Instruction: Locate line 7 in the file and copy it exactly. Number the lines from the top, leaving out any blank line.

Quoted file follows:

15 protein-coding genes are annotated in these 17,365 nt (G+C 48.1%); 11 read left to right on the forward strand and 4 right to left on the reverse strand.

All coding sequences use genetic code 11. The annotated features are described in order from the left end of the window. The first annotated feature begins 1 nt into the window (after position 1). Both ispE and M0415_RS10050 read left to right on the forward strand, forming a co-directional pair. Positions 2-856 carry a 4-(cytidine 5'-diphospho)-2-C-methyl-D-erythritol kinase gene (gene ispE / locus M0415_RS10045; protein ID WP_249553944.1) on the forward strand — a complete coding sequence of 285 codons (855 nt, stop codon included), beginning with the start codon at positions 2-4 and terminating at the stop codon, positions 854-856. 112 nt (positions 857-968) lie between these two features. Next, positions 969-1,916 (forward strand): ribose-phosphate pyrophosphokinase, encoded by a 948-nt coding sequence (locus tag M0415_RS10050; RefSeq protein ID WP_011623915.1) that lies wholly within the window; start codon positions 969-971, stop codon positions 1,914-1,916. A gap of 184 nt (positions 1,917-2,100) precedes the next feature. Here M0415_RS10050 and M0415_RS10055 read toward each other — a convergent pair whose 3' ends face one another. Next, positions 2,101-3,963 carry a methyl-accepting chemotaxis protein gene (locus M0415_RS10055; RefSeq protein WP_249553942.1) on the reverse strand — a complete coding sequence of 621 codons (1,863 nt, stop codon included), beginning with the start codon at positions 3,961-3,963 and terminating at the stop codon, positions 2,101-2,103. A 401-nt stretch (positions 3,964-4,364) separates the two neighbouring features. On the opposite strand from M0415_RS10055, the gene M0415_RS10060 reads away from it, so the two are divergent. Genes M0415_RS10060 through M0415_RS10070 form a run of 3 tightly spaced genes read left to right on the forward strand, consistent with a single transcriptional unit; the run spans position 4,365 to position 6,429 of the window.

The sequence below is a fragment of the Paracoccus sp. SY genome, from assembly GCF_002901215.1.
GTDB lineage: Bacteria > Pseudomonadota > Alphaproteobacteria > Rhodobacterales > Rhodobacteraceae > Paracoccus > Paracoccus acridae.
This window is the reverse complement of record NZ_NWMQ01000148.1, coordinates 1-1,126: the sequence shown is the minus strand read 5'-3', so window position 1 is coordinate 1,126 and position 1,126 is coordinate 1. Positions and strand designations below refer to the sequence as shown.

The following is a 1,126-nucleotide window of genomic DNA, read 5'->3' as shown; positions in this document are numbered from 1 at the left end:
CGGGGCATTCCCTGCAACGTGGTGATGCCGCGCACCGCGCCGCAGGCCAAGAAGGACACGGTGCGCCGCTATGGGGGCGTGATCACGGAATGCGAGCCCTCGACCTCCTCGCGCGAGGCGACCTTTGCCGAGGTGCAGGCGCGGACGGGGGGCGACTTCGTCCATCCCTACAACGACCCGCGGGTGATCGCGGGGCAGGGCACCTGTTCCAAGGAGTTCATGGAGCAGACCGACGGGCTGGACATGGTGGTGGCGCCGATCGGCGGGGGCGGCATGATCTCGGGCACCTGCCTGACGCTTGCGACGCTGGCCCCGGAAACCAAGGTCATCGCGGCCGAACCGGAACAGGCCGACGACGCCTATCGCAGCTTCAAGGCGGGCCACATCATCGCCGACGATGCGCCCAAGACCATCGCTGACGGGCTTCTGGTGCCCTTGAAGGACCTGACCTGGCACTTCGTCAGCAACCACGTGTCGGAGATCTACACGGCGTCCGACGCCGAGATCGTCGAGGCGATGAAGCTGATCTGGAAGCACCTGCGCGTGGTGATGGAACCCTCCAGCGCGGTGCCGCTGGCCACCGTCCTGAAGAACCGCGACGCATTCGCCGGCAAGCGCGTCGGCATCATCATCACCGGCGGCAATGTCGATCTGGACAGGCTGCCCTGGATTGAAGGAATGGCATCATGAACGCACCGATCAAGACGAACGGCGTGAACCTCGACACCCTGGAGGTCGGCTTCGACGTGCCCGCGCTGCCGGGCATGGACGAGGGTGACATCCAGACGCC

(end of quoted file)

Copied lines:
CGGGGCATTCCCTGCAACGTGGTGATGCCGCGCACCGCGCCGCAGGCCAAGAAGGACACGGTGCGCCGCTATGGGGGCGTGATCACGGAATGCGAGCCCTCGACCTCCTCGCGCGAGGCGACCTTTGCCGAGGTGCAGGCGCGGACGGGGGGCGACTTCGTCCATCCCTACAACGACCCGCGGGTGATCGCGGGGCAGGGCACCTGTTCCAAGGAGTTCATGGAGCAGACCGACGGGCTGGACATGGTGGTGGCGCCGATCGGCGGGGGCGGCATGATCTCGGGCACCTGCCTGACGCTTGCGACGCTGGCCCCGGAAACCAAGGTCATCGCGGCCGAACCGGAACAGGCCGACGACGCCTATCGCAGCTTCAAGGCGGGCCACATCATCGCCGACGATGCGCCCAAGACCATCGCTGACGGGCTTCTGGTGCCCTTGAAGGACCTGACCTGGCACTTCGTCAGCAACCACGTGTCGGAGATCTACACGGCGTCCGACGCCGAGATCGTCGAGGCGATGAAGCTGATCTGGAAGCACCTGCGCGTGGTGATGGAACCCTCCAGCGCGGTGCCGCTGGCCACCGTCCTGAAGAACCGCGACGCATTCGCCGGCAAGCGCGTCGGCATCATCATCACCGGCGGCAATGTCGATCTGGACAGGCTGCCCTGGATTGAAGGAATGGCATCATGAACGCACCGATCAAGACGAACGGCGTGAACCTCGACACCCTGGAGGTCGGCTTCGACGTGCCCGCGCTGCCGGGCATGGACGAGGGTGACATCCAGACGCC